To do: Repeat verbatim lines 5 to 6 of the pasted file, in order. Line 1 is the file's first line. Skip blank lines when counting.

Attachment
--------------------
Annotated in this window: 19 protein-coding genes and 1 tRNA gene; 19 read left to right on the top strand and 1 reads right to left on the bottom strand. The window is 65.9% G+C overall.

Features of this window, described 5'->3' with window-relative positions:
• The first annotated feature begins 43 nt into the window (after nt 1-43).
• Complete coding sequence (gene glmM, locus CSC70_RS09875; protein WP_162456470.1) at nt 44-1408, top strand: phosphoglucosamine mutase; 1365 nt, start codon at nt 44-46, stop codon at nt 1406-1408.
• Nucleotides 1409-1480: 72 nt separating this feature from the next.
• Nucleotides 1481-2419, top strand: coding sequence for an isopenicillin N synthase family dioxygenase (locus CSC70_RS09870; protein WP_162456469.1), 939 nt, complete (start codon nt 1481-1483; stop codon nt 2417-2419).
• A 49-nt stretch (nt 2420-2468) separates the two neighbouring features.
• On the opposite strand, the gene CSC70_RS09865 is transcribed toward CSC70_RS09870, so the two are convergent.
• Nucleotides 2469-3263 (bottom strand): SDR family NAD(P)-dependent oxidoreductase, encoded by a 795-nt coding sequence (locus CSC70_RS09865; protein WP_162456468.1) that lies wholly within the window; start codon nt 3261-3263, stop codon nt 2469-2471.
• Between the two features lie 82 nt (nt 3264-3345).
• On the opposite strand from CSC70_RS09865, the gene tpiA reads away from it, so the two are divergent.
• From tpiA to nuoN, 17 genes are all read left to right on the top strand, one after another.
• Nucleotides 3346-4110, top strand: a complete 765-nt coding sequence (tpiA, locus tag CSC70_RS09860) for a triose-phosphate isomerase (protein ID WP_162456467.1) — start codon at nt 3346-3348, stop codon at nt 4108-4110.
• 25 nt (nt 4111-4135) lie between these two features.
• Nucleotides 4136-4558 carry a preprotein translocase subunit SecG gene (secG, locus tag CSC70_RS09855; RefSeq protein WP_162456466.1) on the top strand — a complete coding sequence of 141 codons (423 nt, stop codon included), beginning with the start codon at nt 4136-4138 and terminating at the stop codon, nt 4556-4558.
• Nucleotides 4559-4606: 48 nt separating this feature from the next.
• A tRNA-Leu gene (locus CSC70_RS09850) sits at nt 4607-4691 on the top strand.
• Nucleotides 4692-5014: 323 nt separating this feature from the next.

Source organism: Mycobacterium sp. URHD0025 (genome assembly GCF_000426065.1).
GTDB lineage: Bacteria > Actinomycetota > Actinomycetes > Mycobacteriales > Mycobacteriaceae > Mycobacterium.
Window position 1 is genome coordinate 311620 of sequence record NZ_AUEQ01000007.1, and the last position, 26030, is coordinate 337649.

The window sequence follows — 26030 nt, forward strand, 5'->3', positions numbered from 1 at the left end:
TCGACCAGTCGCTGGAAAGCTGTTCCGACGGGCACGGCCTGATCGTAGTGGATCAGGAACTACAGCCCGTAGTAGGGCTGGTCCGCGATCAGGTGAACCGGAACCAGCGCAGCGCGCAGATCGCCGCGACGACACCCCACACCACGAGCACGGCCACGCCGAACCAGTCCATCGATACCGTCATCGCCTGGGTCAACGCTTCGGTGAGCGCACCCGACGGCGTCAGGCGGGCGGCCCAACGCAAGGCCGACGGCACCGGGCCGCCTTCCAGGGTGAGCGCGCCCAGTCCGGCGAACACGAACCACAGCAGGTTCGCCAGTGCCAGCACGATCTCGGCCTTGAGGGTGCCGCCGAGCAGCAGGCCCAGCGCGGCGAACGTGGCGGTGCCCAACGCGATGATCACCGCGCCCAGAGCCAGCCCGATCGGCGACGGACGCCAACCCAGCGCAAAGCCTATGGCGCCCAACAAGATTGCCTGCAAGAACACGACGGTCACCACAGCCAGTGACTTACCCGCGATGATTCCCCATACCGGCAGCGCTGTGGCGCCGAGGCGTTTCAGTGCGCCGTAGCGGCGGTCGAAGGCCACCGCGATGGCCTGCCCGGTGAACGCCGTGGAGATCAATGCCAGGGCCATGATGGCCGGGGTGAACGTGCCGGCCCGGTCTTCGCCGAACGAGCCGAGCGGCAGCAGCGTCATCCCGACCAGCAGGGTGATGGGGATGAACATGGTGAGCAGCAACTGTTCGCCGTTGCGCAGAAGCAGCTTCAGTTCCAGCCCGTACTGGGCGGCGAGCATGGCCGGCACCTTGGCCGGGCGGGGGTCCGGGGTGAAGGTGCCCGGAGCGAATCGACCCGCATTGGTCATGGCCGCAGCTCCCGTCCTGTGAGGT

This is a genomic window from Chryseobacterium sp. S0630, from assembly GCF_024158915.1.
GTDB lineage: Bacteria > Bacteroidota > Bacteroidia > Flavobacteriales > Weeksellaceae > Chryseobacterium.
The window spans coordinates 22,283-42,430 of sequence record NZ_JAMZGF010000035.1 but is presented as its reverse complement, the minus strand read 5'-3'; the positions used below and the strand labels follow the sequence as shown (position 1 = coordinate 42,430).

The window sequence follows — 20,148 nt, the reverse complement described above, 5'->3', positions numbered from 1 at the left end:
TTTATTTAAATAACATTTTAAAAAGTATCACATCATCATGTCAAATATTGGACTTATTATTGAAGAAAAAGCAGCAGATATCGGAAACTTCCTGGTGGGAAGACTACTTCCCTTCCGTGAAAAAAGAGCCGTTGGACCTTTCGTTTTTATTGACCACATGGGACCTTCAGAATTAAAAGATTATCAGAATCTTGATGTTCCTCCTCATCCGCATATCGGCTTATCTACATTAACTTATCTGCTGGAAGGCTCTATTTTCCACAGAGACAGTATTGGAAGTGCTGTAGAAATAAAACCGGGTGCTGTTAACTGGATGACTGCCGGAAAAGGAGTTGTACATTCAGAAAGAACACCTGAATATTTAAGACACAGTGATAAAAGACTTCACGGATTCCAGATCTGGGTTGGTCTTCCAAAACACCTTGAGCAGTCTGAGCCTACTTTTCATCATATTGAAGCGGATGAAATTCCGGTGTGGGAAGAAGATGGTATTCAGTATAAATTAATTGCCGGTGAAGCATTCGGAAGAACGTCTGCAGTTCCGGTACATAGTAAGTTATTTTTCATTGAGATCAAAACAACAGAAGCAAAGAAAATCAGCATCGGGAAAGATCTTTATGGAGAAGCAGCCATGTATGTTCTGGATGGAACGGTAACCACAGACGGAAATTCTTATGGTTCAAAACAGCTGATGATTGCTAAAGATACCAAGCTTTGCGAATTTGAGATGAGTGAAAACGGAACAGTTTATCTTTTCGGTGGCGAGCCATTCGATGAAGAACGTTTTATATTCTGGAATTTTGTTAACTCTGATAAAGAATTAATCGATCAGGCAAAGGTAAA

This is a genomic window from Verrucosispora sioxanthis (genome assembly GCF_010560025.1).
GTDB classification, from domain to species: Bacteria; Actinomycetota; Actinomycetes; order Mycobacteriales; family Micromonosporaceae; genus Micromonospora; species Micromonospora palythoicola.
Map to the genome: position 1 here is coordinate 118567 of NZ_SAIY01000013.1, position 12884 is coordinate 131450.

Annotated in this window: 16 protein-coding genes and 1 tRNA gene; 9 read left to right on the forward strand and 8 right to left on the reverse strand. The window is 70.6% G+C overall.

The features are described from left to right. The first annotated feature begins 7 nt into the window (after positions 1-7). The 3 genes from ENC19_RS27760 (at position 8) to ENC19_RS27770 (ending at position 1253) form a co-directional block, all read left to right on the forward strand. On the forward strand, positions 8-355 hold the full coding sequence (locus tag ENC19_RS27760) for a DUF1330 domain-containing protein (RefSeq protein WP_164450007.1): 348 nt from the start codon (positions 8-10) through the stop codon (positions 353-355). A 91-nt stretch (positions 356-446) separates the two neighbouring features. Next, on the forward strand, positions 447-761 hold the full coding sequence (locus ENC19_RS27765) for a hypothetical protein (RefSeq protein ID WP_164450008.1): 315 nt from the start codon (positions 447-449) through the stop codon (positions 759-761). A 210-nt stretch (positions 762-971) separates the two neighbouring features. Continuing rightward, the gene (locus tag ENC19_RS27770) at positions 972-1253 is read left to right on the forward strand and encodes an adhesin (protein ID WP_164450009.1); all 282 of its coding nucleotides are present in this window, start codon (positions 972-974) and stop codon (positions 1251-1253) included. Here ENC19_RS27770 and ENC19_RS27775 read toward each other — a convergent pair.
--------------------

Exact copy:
• Nucleotides 1409-1480: 72 nt separating this feature from the next.
• Nucleotides 1481-2419, top strand: coding sequence for an isopenicillin N synthase family dioxygenase (locus CSC70_RS09870; protein WP_162456469.1), 939 nt, complete (start codon nt 1481-1483; stop codon nt 2417-2419).